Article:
Friday, November 2, 2007

Former death row inmate to speak

Ray Krone, a former death-row inmate exonerated by DNA evidence,
speaks about his experience.

By Jimmy Ryals
The Daily Reflector

Friday, November 02, 2007

Juan Melendez, Ray Krone and Ryan Matthews spent a combined 26 years on death row for murders they didn't commit.

Krone, Melendez and Pauline Matthews — Ryan's mother — are sharing their stories in Greenville this week. Melendez will speak at a 7 p.m. mass Sunday at the Newman Center, the Catholic ministry at East Carolina University. Krone and Matthews sat for interviews Wednesday at The Daily Reflector's office.

All three are appearing on behalf of a pair of anti-death penalty advocacy groups. Witness to Innocence, based in Philadelphia, and People of Faith Against the Death Penalty, headquartered in Carrboro.

Krone, communications director for Witness to Innocence, was convicted in 1992 of killing a female bartender in Phoenix, Ariz. Prosecutors tied Krone to the stabbing with a set of bite marks on the woman's chest, Krone said; an expert testified that the indentions matched his own crooked teeth, shaped by a childhood car crash.

Over the next three years, Krone became a regular in a prison law library, looking for a way to change his fate. In 1995, the Arizona Court of Appeals vacated his conviction, finding that prosecutors failed to share evidence with the defense before presenting it in court. A second trial yielded the same guilty verdict, despite evidence that the bite marks didn't come from Krone, he said. The judge in his retrial had enough questions to sentence him to life in prison.

"As bad as it was the first time, this was the worst because I still believed in the system," Krone said. "The truth did come out ... and they found me guilty."

In 2001 came a break. A new Arizona law expanded convicts' access to DNA evidence. Improbably, clothing from the victim in Krone's case was still in police possession. Krone's attorneys had the clothes analyzed; saliva on it matched a man serving 10 years in prison for rape. In 2002, Krone was finally released. He was the 100th person freed from death row in the United States.

Matthews' son has a similar story. In 1999, 17-year-old Ryan and a friend were charged with a robbery and murder at a store in Jefferson Parish, La. An eyewitness claimed to have followed the killers from the scene, Matthews said. Ryan's car resembled one a witness saw leaving the store. The witness claimed to have seen Ryan and another boy leaving.

That story had holes, Matthews said Wednesday. Ryan was miles away from the store when the murder happened, she said. The shirt purportedly discarded by the murderers was too small for him, and no DNA pulled from it or a ski mask matched Ryan's. Further, the windows in Ryan's car were frozen shut, she added.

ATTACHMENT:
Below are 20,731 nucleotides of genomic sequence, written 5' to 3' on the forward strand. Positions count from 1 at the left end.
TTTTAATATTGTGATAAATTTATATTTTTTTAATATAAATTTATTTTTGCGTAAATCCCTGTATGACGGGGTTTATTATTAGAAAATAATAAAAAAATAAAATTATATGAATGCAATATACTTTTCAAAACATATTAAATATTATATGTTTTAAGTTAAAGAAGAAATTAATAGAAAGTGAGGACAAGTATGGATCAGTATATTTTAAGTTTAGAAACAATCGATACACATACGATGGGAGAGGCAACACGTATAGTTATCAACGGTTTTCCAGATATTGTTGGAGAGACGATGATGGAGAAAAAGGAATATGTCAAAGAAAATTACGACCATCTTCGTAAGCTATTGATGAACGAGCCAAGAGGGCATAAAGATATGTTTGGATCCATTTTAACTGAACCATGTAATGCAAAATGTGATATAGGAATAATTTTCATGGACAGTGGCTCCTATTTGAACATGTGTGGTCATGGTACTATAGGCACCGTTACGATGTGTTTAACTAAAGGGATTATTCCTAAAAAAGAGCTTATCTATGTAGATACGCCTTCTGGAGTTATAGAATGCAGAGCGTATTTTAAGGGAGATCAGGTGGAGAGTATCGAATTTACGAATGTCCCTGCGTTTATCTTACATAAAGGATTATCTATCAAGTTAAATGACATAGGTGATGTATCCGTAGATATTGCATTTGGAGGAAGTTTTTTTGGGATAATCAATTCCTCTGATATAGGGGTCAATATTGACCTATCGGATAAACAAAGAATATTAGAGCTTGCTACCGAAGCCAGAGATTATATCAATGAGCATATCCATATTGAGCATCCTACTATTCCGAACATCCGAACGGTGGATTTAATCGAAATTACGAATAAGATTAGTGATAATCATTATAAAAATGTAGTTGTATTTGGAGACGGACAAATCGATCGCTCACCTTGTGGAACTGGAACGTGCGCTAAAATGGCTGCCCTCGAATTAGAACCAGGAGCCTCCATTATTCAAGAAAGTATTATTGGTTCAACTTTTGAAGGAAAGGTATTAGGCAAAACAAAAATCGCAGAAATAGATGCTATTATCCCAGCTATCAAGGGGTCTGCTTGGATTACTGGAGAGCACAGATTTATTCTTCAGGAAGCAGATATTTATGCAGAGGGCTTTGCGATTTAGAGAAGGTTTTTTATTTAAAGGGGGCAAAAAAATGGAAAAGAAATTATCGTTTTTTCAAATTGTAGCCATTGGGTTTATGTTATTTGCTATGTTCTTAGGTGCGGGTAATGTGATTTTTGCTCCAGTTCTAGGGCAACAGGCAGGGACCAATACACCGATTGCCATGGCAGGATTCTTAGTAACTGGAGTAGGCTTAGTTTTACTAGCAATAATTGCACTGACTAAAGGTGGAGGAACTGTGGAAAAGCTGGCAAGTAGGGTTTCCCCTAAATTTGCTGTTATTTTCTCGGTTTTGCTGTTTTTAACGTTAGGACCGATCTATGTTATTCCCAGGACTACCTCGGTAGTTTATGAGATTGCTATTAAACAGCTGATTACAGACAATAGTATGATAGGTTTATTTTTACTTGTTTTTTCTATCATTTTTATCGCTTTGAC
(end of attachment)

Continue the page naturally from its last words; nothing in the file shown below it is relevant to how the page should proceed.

"There was no way he could have jumped through that window," Pauline Matthews said. Witnesses, experts and the previous owner of Ryan's car testified to that fact during the trial two years later.

Despite the lack of physical evidence, Ryan was convicted and sentenced to death, Matthews said. For five years, he lived on death row in Louisiana. In 2004, his break came: another inmate bragged about committing a murder around the same time as the one Ryan was convicted for. Ryan's attorneys had DNA from that crime analyzed and compared to some from the other man's previous crime. The samples matched; Ryan was freed.

Krone and Matthews are putting their pain to work for an end to capital punishment in America.

For Krone, arguing against the death penalty is nearly a full-time job. He does regular media appearances and has testified before Congress.

Matthews, whose son chooses not to discuss his time on death row, is a less frequent traveler but is no less passionate.

Both say flaws in the justice system — unaccountable prosecutors, incompetent public defenders, racially stacked juries — contributed to their heartaches. But fixing those problems won't make the death penalty itself any more acceptable, both said.

"If we can't make it perfect, and it's pretty much impossible for us to make anything perfect, then we can't have a punishment that we can't fix later on, that we can't be man enough, woman enough, adult enough, mature enough to say we know we make mistakes," Krone said.

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